CAR-T cell approaches have revolutionized the landscape of cancer therapeutics particularly against hematological malignancies and remains the most promising approach for the treatment of many types of cancers. The coupling of CAR-T cell with checkpoint blockade therapies holds the potential for extending the efficacy of anti-tumor activity, and the engineering of CARs to improve penetration of solid tumors and T-cell persistence holds great promise for the advancement of this area of medicine. This goal of targeted and more effective cancer therapeutic interventions justifies the unprecedented investment of effort and resources into CAR research over the last 20 plus years. It is now finally entering into mainstream medicine, thanks to a combination of innovative science, forward thinking engineering and most of all, persistence.


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Kershaw M.H. et al. (2006) A phase I study on adoptive immunotherapy using gene-modified T cells for ovarian cancer. Clin. Cancer Res. 12: 6106-6115

Lamers C.H. et al. (2006) Treatment of metastatic renal cell carcinoma with autologous T-lymphocytes genetically retargeted against carbonic anhydrase IX: first clinical experience. J. Clin. Oncol. 24: e20-e22

Feng K, Guo Y, Dai H, Wang Y, Li X, Jia H, Han W. (2016) Chimeric antigen receptor-modified T cells for the immunotherapy of patients with EGFR-expressing advanced relapsed/refractory non-small cell lung cancer. Sci China Life Sci. 59:468–79.

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Feng KC, Guo YL, Liu Y, Dai HR, Wang Y, Lv HY, Huang JH, Yang QM, Han WD. (2017) Cocktail treatment with EGFR-specific and CD133-specific chimeric antigen receptor-modified T cells in a patient with advanced cholangiocarcinoma. J Hematol Oncol. 10:4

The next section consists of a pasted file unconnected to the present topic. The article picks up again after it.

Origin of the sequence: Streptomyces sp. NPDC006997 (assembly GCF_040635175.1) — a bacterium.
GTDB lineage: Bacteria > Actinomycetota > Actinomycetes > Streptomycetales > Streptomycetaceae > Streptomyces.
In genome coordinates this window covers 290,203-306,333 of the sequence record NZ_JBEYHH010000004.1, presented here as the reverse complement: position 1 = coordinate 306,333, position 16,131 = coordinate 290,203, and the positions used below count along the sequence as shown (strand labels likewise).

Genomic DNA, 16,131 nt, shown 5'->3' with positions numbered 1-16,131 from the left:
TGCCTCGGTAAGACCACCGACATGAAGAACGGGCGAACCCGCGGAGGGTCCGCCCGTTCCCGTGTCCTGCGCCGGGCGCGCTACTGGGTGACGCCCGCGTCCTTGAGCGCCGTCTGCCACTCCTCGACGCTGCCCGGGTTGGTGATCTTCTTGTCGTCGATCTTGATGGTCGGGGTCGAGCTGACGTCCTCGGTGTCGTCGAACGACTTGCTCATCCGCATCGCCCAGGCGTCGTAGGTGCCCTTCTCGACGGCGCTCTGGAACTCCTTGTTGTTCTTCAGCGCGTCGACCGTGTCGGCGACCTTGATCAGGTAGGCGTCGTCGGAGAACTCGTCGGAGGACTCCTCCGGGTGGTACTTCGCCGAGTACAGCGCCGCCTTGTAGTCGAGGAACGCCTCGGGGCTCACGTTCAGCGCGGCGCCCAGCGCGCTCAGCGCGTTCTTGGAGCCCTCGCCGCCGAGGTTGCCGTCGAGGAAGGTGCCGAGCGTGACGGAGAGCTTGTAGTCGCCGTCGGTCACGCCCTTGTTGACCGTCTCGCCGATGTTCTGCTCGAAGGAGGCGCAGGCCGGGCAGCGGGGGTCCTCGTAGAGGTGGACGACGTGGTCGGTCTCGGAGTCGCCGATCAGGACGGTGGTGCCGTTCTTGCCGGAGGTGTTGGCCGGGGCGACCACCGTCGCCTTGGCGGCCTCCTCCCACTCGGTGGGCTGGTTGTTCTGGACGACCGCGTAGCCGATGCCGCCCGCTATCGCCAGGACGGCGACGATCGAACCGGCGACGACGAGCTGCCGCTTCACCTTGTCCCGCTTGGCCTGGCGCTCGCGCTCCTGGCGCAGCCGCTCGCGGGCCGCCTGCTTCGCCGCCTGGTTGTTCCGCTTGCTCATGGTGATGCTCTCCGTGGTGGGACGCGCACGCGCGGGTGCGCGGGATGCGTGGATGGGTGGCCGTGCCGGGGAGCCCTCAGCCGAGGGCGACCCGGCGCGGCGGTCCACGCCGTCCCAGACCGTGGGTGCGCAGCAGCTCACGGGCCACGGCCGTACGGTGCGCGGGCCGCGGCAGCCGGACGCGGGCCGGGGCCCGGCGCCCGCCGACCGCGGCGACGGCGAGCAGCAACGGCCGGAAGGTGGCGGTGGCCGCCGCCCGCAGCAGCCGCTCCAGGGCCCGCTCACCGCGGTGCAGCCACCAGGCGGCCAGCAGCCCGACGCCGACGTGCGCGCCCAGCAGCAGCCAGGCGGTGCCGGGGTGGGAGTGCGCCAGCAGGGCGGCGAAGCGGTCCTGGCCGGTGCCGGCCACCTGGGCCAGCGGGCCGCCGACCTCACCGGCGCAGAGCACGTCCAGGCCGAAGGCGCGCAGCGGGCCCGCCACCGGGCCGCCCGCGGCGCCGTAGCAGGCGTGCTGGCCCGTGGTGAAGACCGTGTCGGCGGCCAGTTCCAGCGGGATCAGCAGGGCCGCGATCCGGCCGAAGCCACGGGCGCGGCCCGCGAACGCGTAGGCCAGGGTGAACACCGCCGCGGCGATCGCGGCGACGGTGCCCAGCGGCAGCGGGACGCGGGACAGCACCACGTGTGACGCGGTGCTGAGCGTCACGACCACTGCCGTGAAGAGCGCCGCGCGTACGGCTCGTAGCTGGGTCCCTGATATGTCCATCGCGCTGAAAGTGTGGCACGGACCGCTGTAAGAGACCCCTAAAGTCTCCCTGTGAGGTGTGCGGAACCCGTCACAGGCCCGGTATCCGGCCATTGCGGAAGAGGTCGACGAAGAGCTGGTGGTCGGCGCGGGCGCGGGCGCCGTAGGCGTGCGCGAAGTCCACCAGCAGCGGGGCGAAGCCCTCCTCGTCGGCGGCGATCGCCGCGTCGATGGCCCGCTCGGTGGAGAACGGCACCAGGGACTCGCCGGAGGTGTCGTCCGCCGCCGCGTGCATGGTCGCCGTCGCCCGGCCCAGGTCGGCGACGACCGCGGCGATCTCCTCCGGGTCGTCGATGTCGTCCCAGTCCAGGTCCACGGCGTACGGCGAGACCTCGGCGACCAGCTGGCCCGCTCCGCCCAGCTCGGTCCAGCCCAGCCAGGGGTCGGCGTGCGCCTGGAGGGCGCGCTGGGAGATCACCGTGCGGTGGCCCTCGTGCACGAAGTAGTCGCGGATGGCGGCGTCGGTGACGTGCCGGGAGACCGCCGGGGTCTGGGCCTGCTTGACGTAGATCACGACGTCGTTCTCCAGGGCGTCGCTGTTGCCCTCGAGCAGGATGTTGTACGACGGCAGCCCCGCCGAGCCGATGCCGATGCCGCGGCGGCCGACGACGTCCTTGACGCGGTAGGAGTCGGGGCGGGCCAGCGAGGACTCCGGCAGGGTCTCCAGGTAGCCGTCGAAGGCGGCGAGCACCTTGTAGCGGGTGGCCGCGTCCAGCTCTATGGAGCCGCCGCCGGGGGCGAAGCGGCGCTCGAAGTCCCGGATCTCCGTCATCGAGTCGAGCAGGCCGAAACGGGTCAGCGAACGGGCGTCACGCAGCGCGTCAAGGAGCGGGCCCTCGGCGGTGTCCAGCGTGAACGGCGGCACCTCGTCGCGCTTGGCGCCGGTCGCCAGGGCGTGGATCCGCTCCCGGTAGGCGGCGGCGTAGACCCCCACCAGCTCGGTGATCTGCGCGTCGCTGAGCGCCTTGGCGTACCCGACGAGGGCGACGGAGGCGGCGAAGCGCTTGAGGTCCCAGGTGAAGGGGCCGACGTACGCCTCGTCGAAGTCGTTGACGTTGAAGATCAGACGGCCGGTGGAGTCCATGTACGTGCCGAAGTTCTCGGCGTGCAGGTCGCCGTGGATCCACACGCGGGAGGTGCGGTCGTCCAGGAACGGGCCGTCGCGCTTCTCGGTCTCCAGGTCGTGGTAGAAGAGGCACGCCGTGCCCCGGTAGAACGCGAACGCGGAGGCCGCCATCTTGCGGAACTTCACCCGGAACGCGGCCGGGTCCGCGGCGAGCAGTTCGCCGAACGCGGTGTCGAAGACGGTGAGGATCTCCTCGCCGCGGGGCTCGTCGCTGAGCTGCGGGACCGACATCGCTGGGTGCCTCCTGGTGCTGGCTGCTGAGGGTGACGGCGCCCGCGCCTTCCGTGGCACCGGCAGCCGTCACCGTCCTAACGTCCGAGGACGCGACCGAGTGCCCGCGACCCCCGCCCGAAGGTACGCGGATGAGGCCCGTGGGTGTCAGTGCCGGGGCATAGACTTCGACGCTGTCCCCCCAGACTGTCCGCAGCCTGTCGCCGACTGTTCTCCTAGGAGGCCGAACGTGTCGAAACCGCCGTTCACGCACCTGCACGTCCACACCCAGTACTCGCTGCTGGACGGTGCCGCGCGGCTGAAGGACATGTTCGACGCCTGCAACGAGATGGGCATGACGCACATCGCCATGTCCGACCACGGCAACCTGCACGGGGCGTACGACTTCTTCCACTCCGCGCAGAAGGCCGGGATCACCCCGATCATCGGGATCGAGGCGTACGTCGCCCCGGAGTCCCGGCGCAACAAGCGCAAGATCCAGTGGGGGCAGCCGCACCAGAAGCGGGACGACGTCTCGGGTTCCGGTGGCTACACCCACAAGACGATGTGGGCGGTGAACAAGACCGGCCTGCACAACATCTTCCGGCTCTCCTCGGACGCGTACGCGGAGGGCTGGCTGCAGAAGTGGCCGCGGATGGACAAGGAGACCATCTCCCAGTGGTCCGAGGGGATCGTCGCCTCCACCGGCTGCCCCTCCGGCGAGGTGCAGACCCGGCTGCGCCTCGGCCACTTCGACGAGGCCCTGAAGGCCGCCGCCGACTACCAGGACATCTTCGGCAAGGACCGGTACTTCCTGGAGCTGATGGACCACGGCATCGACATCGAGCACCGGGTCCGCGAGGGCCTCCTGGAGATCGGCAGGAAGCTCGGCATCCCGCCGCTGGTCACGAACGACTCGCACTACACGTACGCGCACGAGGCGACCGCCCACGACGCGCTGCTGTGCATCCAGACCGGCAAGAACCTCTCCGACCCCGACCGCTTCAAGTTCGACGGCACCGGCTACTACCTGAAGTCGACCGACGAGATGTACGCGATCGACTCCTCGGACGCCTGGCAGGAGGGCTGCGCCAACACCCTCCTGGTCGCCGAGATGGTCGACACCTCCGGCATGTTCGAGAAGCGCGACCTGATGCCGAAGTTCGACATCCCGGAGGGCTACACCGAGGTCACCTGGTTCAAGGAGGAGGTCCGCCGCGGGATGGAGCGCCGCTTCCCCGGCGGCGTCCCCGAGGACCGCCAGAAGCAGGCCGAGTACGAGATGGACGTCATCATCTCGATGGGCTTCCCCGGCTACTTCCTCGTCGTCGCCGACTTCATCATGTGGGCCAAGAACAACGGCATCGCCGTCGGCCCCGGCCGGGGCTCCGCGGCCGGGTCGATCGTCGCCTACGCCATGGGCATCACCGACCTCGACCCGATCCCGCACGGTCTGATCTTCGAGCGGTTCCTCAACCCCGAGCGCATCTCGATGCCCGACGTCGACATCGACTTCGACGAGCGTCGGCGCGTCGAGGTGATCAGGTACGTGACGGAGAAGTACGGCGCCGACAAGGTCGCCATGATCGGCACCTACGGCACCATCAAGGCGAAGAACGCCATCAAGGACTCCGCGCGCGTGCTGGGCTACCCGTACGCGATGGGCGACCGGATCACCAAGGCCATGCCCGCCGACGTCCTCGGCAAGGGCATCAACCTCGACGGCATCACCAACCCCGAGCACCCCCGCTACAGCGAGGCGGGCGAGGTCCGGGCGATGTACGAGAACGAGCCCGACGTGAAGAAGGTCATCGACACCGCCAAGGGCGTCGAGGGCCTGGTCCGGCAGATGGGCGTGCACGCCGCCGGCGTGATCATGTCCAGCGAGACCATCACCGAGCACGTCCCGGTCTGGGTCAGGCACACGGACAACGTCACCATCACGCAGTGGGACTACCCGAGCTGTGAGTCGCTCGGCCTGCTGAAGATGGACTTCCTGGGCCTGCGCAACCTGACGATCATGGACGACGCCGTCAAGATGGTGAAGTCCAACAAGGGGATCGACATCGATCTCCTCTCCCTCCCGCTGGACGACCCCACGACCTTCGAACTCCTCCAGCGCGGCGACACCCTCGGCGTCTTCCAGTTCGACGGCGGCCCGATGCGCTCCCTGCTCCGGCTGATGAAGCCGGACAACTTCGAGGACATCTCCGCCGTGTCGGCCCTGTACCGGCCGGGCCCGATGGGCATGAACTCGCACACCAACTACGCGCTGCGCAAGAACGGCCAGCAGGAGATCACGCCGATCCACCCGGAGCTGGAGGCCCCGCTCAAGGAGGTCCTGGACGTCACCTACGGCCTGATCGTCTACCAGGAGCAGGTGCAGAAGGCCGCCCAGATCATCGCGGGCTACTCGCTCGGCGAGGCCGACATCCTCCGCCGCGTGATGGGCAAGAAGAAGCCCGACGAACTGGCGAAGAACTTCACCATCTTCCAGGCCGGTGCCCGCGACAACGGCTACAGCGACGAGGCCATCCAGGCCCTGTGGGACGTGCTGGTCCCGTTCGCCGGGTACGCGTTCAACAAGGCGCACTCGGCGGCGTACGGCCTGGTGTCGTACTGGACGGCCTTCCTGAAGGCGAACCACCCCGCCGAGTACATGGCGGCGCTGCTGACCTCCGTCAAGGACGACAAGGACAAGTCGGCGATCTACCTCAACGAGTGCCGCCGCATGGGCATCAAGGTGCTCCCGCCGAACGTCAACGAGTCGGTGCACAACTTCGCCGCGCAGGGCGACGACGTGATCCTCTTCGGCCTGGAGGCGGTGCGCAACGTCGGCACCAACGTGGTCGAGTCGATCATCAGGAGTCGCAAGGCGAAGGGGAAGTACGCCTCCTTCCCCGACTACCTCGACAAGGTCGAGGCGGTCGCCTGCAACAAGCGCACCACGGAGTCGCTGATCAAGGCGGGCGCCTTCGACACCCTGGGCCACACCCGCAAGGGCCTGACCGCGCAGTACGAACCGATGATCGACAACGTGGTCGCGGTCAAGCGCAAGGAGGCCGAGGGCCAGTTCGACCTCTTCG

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Ahmed N, Brawley V, Hegde M, Bielamowicz K, Kalra M, Landi D, Robertson C, Gray TL, Diouf O, Wakefield A, et al. (2017) HER2-specific chimeric antigen receptor-modified virus-specific T cells for progressive glioblastoma: a phase 1 dose-escalation trial. JAMA Oncol. 3:1094–101.

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Fry TJ, Shah NN, Orentas RJ, Stetler-Stevenson M, Yuan CM, Ramakrishna S, et al. (2018) CD22-targeted CAR T cells induce remission in B-ALL that is naive or resistant to CD19-targeted CAR immunotherapy. Nat Med 24:20–8.

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Authored by: Dr. Julie Bick



Dr. Julie Bick is a medicinal biochemist who has spent close to 7 years with FlowMetric Life Sciences. After receiving her doctorate in Biochemistry at Southampton University in the UK, she began her career as Associate Professor at Rutgers University, NJ, before moving to the west coast to perform biomedical research with Syngenta and Novartis at the Torrey Mesa Research Institute in San Diego. Dr. Bick specializes in biomedical engineering of cells and proteins in order to provide innovative therapeutic and diagnostic solutions. She brings to FlowMetric a clinical expertise across a wide range of therapeutic areas from autoimmunity to oncology and chronic inflammatory conditions, acquired over 25 years of research experience in academic, biotechnology and pharmaceutical laboratories. In leading FlowMetric Life Sciences’ innovation initiatives, Dr. Bick has been collaborating with BurstIQ to implement Block Chain solutions into the company’s Contract Research Organization division, with a focus on enhanced big data analytics and process control solutions in the regulated clinical environment. Dr. Bick is committed to working with local Community Colleges to support STEM programs for the next generation of scientists.